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  • Glenview Capital's 7th Annual Casino Night [View instapost]
    Good luck!
    Apr 5, 2013. 05:58 AM | Likes Like |Link to Comment
  • Texas Hold 'Em Tournaments And Value Investing [View article]
    Oh, and I too am long on AUTO...;)
    Apr 4, 2013. 05:45 AM | Likes Like |Link to Comment
  • Texas Hold 'Em Tournaments And Value Investing [View article]
    Chris, thank you, this is really great stuff :). As a long term value investor who built an investing bankroll playing poker, I thoroughly enjoyed reading through this.

    At the end of the day, unlike chess, poker and the stock markets are a “game” of incomplete information. As human beings, the best we can do is to gather, analyze and apply the information we have at hand. By “apply”, I of course mean calculating the EV of a “bet”, given the information we have.

    "If you think the math isn't important, you don't know the right math." I believe I have read (so many times that all the page corners seem folded and lines highlighted in different colors everywhere :D) 25+ books on poker and I can assure anyone that you cannot be a long-term winner without the right math. That said however, you cannot be a long-term winner solely with the right math. You need constant day in and day out discipline. Otherwise, 1 second of weakness “I’ll call his all-in, I can feel he’s bluffing” or “this stock just feels right, I’ll buy it” will cost you days, weeks or months of hard work. Every player and investor needs to understand his profit margin is very slim. You simply cannot be losing money by lack of discipline. The only way to consistently make money in the long run is to get in with + EV and stay cool when – EV. While it is very hard to maintain discipline at a poker table, there is no excuse for the value investor. “Rule No.1: Never lose money. Rule No.2: Never forget rule No.1.” Warren Buffet. Your due diligence should be done in advance. When those quarterly results are released, you should already know what your play will be – No time for second guesses here. A great poker player will already know on the flop what his play will be on the river.

    Your point on “Liquidity constrained counterparties” is an interesting and valid one. However, it is noteworthy that stack sizes in poker will greatly enable (or limit) you to vary the EV of your bet/call and if extremely short stacked, may limit your option to just 1, ie. call/go all in. The extent of the impact in poker is much greater than in value investing in the stock markets. Ultimately, you are relatively far worse off to be in a tournament with a small stack than having $10,000 to invest versus $10M. So all is not so bad for the small investor :). And it gets better.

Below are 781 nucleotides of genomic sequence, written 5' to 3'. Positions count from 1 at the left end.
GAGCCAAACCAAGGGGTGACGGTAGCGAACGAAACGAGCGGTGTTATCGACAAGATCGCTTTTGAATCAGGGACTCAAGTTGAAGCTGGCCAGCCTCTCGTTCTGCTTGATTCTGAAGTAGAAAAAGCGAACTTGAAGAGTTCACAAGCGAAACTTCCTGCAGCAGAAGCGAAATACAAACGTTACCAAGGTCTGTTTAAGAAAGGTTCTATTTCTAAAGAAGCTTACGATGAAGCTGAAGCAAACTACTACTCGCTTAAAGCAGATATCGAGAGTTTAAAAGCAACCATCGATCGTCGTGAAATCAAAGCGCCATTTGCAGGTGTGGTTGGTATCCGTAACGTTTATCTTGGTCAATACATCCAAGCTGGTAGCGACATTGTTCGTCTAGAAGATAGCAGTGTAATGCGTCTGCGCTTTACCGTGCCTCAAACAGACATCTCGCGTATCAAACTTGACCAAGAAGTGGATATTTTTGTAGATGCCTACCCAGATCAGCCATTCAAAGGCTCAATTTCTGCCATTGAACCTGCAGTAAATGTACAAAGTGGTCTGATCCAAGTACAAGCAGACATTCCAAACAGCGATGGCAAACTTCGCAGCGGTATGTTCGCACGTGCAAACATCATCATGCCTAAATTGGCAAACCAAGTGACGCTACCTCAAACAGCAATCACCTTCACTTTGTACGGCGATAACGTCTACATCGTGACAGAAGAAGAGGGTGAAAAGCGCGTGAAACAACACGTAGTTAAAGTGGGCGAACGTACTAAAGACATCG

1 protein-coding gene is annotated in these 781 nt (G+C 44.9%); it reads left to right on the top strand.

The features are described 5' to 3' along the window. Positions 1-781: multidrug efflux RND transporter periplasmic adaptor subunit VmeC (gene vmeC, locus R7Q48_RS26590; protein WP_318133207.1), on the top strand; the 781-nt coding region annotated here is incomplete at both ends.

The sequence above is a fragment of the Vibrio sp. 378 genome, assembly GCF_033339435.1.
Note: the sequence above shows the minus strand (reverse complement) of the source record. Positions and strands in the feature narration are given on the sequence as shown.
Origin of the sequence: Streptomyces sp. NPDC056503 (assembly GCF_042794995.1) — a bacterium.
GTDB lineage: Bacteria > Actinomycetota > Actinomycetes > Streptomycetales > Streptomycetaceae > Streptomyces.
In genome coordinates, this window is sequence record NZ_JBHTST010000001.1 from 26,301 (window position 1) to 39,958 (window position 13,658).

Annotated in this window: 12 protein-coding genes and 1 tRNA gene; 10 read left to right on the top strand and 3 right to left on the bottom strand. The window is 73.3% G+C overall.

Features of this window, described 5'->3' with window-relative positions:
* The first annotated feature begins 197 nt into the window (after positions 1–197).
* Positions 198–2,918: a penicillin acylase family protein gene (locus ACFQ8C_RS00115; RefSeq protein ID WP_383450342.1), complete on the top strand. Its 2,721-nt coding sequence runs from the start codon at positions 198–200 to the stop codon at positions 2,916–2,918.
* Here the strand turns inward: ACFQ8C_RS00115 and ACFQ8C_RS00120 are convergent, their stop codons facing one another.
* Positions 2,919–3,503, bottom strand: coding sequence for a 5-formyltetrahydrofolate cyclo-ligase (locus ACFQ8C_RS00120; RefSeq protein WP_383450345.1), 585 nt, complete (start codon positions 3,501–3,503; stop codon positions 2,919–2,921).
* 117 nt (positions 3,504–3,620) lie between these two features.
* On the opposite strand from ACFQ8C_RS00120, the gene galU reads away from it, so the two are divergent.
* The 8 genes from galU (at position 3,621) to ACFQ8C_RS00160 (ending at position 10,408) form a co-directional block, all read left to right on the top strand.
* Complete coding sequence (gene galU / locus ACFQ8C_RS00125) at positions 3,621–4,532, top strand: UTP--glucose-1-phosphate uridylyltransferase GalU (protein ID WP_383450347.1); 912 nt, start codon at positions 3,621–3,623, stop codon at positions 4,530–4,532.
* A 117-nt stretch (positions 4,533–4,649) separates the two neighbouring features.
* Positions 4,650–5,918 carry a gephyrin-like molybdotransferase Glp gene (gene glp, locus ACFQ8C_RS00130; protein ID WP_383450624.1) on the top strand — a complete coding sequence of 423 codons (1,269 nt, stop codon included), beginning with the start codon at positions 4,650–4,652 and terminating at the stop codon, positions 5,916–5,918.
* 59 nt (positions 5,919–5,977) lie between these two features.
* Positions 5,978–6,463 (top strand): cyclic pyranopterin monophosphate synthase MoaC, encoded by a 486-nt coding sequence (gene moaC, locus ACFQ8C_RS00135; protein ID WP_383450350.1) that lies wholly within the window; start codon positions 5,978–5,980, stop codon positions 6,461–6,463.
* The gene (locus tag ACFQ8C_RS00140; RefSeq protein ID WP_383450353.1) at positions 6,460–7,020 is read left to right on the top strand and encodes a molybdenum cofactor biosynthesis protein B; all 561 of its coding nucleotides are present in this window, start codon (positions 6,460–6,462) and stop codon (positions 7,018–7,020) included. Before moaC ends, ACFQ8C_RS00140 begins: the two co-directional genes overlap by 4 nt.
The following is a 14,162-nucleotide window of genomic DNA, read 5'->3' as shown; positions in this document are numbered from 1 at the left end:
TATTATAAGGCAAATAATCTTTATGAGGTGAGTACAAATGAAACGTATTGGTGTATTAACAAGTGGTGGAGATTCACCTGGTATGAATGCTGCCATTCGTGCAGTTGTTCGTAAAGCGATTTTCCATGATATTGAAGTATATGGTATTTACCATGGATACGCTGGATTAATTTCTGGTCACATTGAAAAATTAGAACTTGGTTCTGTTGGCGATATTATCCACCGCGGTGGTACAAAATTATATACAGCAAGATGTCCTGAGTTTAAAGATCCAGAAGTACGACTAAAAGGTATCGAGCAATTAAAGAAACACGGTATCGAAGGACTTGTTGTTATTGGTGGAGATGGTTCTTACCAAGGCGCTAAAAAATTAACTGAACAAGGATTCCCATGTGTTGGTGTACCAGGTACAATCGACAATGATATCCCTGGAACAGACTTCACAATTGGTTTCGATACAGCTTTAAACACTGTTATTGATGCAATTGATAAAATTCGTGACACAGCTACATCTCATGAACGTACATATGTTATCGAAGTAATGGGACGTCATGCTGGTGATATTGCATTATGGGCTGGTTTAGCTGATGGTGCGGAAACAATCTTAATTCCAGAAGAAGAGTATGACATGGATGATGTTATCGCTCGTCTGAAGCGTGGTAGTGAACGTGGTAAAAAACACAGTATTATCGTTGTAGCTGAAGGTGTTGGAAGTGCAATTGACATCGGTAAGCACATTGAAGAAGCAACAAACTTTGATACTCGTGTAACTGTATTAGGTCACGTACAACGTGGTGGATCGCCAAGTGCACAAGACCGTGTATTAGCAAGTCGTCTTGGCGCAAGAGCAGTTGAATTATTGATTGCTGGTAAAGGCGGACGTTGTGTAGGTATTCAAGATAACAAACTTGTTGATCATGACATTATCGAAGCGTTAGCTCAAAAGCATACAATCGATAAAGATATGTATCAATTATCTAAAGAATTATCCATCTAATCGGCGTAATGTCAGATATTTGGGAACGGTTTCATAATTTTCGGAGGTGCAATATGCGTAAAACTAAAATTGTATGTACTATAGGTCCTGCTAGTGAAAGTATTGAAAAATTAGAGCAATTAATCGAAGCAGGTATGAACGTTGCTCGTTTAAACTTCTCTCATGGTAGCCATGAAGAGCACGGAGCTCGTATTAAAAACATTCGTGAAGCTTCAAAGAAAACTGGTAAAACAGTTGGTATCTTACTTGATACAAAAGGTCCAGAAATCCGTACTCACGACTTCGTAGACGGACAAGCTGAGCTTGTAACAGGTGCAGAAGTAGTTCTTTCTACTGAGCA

While it is indisputable that very large investors have the aforementioned specific advantages, it is in my opinion easier to obtain higher returns on investments for small investors as they can freely play in the microcap field, land of the relatively illiquid high risk/high potential investment. Out of bounds territory for the large equity funds and institutions and my personal hunting ground all season long.

    “I always want relatively larger, influential stakes in the companies in which we invest.” I could not agree more, but this is only accessible to the small investor by joining a well-managed fund.

    To your Tells, Math, Scale and People sections, I would like to add Psychology. Many have written about the psychology of a poker player. Many have written about the psychology of an investor. However, where I find things get really interesting is that while in poker you will essentially be focusing on 1 player (except nearing the end/bubble of poker tournament) at a time, in the stock market you will need to analyze the psychology of the “market”, ie. the investors. The only individual you will sometimes need to “read” will be the market maker playing games with your head ;). Being able to go against the crowd Warren Buffet style is essential and cannot be overstated. As for me at the poker table, you better not be sitting with me on the bubble if I have an above average stack. I will be betting into every pot until someone sticks their head out. And even so, next hand I will come straight out all guns blazing until someone with a large stack plays back at me. The old adage to play tight at a loose table and loose at a tight table still holds: